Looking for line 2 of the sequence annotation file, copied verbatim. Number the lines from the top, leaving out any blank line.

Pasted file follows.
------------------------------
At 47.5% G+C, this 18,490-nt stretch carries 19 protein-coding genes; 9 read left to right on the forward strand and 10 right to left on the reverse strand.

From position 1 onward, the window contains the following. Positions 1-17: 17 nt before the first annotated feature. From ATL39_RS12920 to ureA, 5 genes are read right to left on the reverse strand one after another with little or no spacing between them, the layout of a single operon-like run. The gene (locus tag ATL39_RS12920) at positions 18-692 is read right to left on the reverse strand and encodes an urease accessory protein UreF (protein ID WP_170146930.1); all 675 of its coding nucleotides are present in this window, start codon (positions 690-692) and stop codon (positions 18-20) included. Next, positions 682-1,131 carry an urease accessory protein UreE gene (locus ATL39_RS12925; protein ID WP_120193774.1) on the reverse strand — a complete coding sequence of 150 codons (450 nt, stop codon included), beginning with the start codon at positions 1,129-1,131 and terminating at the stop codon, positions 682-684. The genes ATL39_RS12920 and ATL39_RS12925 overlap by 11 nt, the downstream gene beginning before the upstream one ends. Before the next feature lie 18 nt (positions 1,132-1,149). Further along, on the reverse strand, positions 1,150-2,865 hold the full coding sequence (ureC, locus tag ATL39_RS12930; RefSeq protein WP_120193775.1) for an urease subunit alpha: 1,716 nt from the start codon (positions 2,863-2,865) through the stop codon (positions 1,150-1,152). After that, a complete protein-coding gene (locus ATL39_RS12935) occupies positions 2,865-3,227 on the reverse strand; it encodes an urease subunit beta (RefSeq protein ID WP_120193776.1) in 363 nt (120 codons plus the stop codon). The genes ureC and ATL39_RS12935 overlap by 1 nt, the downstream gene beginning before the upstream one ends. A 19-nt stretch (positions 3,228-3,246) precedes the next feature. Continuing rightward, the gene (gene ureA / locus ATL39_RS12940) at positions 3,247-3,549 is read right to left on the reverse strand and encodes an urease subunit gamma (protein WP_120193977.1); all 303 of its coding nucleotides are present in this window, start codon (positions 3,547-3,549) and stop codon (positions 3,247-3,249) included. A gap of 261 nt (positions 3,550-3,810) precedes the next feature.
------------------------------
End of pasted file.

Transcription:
From position 1 onward, the window contains the following. Positions 1-17: 17 nt before the first annotated feature. From ATL39_RS12920 to ureA, 5 genes are read right to left on the reverse strand one after another with little or no spacing between them, the layout of a single operon-like run. The gene (locus tag ATL39_RS12920) at positions 18-692 is read right to left on the reverse strand and encodes an urease accessory protein UreF (protein ID WP_170146930.1); all 675 of its coding nucleotides are present in this window, start codon (positions 690-692) and stop codon (positions 18-20) included. Next, positions 682-1,131 carry an urease accessory protein UreE gene (locus ATL39_RS12925; protein ID WP_120193774.1) on the reverse strand — a complete coding sequence of 150 codons (450 nt, stop codon included), beginning with the start codon at positions 1,129-1,131 and terminating at the stop codon, positions 682-684. The genes ATL39_RS12920 and ATL39_RS12925 overlap by 11 nt, the downstream gene beginning before the upstream one ends. Before the next feature lie 18 nt (positions 1,132-1,149). Further along, on the reverse strand, positions 1,150-2,865 hold the full coding sequence (ureC, locus tag ATL39_RS12930; RefSeq protein WP_120193775.1) for an urease subunit alpha: 1,716 nt from the start codon (positions 2,863-2,865) through the stop codon (positions 1,150-1,152). After that, a complete protein-coding gene (locus ATL39_RS12935) occupies positions 2,865-3,227 on the reverse strand; it encodes an urease subunit beta (RefSeq protein ID WP_120193776.1) in 363 nt (120 codons plus the stop codon). The genes ureC and ATL39_RS12935 overlap by 1 nt, the downstream gene beginning before the upstream one ends. A 19-nt stretch (positions 3,228-3,246) precedes the next feature. Continuing rightward, the gene (gene ureA / locus ATL39_RS12940) at positions 3,247-3,549 is read right to left on the reverse strand and encodes an urease subunit gamma (protein WP_120193977.1); all 303 of its coding nucleotides are present in this window, start codon (positions 3,547-3,549) and stop codon (positions 3,247-3,249) included. A gap of 261 nt (positions 3,550-3,810) precedes the next feature.